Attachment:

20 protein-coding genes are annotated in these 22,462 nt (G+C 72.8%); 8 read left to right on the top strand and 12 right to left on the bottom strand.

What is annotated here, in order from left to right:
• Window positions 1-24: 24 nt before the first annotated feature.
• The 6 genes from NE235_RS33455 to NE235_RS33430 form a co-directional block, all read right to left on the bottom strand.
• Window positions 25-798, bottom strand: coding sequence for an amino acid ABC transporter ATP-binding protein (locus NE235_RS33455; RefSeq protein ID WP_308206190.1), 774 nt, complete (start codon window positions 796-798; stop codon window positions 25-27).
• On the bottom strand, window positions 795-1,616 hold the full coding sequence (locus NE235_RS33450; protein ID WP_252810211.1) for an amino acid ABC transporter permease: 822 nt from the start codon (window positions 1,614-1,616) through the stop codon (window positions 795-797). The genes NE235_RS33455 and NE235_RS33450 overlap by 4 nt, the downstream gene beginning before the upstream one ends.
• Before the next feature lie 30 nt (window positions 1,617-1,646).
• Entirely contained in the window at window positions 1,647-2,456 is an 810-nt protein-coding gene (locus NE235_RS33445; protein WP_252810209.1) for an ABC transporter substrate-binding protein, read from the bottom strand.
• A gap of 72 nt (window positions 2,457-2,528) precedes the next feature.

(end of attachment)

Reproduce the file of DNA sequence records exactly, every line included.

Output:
20 protein-coding genes are annotated in these 22,462 nt (G+C 72.8%); 8 read left to right on the top strand and 12 right to left on the bottom strand.

What is annotated here, in order from left to right:
• Window positions 1-24: 24 nt before the first annotated feature.
• The 6 genes from NE235_RS33455 to NE235_RS33430 form a co-directional block, all read right to left on the bottom strand.
• Window positions 25-798, bottom strand: coding sequence for an amino acid ABC transporter ATP-binding protein (locus NE235_RS33455; RefSeq protein ID WP_308206190.1), 774 nt, complete (start codon window positions 796-798; stop codon window positions 25-27).
• On the bottom strand, window positions 795-1,616 hold the full coding sequence (locus NE235_RS33450; protein ID WP_252810211.1) for an amino acid ABC transporter permease: 822 nt from the start codon (window positions 1,614-1,616) through the stop codon (window positions 795-797). The genes NE235_RS33455 and NE235_RS33450 overlap by 4 nt, the downstream gene beginning before the upstream one ends.
• Before the next feature lie 30 nt (window positions 1,617-1,646).
• Entirely contained in the window at window positions 1,647-2,456 is an 810-nt protein-coding gene (locus NE235_RS33445; protein WP_252810209.1) for an ABC transporter substrate-binding protein, read from the bottom strand.
• A gap of 72 nt (window positions 2,457-2,528) precedes the next feature.